The Cambrian

Results are in from Cambria water tracer study

Results are in from a two-month “tracer study” that Cambria’s services district commissioned to confirm that water treated in its emergency supply project will be safe to drink once it flows into district wells.

The Cambria Community Services District released those results Tuesday, Oct. 21.

The test traced how long it took for bromide-laced water injected near the district’s San Simeon Creek well field to reach two production wells that provide much of the town’s potable water. State regulators require that it take at least two months for that flow.

While the travel time to the most distant well was within the required parameters, according to the report of more than 300 pages, travel time to the closer well was three days short of the minimum for a Title 22 operating permit from the Central Coast Regional Water Quality Control Board.

That board is to hold a crucial hearing for the permit at its Nov. 14-15 meeting in San Luis Obispo. 

According to information released by the district, the test found that, at the test rate of 454 gallons per minute injected into and withdrawn from the aquifer, the travel time was more than two months to production well SS-1 and 57 days to the closer production well, SS-2.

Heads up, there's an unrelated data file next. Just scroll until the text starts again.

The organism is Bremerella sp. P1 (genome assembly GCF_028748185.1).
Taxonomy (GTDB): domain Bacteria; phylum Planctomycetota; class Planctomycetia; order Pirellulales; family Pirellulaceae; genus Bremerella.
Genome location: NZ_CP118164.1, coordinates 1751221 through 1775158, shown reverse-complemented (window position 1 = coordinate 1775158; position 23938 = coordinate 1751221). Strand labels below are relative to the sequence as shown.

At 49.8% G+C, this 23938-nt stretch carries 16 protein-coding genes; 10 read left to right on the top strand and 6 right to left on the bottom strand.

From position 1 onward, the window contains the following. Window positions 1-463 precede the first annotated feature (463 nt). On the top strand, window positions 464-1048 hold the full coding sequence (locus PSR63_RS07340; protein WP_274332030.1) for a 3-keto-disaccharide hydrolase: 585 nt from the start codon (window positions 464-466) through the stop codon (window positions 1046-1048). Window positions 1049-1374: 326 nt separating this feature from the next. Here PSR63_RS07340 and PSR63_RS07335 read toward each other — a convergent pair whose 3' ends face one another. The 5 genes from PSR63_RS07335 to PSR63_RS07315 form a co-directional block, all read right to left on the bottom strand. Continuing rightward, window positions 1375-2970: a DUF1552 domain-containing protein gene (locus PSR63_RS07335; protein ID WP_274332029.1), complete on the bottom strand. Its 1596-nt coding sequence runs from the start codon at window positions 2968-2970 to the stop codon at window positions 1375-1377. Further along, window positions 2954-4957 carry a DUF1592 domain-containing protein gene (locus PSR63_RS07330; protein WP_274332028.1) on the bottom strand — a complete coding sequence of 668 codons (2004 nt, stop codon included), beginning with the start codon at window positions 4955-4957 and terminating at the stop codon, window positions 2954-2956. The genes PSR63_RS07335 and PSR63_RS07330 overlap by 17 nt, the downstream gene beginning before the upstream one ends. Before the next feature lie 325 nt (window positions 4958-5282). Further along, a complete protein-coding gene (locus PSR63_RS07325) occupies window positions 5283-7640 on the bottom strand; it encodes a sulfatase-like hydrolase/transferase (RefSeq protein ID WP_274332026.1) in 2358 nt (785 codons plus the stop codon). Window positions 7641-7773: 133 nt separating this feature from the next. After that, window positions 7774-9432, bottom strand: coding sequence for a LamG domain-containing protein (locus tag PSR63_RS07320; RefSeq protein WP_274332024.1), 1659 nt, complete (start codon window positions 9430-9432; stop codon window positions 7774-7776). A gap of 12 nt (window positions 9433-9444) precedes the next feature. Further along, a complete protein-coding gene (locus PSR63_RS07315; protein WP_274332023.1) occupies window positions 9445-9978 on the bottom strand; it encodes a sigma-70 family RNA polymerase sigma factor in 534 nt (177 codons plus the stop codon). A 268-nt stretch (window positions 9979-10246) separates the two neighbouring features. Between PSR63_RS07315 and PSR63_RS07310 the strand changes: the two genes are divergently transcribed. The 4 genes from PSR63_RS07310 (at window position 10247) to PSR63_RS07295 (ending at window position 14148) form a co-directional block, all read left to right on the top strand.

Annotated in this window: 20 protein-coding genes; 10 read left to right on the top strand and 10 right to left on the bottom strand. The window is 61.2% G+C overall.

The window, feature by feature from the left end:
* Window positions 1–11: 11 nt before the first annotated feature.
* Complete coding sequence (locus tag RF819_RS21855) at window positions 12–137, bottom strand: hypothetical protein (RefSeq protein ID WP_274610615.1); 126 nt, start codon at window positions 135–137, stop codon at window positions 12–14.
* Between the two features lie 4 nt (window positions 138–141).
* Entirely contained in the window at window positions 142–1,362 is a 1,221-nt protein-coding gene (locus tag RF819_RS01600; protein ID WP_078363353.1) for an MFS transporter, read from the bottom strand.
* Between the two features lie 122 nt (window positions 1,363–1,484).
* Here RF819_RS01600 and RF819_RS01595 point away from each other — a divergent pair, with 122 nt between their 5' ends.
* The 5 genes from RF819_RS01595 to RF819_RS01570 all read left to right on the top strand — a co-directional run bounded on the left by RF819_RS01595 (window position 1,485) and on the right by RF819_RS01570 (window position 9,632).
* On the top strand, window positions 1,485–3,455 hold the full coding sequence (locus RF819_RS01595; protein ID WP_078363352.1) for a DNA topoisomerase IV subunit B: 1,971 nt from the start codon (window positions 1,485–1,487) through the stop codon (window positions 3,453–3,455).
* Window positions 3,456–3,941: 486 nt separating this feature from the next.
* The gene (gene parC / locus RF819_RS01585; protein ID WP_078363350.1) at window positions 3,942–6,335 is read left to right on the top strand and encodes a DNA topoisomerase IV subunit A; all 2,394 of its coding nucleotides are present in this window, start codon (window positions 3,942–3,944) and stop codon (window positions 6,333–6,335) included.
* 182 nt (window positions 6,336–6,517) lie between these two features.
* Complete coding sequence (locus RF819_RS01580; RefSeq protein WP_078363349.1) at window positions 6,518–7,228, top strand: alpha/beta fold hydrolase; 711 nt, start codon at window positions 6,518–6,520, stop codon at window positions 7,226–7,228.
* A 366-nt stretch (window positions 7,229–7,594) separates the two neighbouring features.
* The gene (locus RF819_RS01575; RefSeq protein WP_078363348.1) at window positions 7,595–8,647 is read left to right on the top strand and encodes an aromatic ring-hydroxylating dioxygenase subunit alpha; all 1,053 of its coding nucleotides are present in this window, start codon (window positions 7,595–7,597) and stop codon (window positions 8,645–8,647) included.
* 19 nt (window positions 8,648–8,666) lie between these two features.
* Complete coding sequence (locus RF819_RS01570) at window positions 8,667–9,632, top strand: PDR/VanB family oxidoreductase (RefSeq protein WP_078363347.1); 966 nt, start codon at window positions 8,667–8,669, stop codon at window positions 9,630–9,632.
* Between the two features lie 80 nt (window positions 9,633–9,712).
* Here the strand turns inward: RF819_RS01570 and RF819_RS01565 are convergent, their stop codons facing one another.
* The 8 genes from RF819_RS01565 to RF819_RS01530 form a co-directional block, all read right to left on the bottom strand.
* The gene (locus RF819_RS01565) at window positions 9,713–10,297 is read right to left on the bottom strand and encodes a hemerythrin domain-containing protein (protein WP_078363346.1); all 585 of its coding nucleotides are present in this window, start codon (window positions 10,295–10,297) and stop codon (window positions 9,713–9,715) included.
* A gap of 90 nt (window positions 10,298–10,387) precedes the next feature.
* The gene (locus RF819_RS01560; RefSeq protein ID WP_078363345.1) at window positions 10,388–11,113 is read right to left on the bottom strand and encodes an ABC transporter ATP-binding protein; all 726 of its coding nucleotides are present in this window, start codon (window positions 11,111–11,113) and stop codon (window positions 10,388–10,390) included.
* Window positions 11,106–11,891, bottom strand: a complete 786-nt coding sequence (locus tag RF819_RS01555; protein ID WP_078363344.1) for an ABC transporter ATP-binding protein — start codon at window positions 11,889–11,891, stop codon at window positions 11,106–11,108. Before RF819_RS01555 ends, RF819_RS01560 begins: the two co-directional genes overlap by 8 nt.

Based on those findings, the district reported, consultants have updated and rerun under various scenarios the hydrogeological model for operating the plant. The district’s statement said, “It was found that injection and extraction could be run at a rate of up to 400 gpm while maintaining a travel time of at least 60 days for both intake wells.”

The district will submit the revised modeling in the application for the Title 22 permit and the project’s operating plan. 

Based on the results, General Manager Jerry Gruber said, “the emergency water-supply project has passed another key milestone on its way to completion and full operation.”

He said the test was intentionally run at a relatively high rate, and that the slightly lower 400 gpm limit still will enable the project to produce an adequate supply of dry-season water. 

Gruber added, “The tracer test was a success because it confirmed that the project will safely provide the drought protection that this community needs.”

The district has posted the tracer-test report at, on the home page under the “Projects” tab and “Emergency  Water Supply — Home.”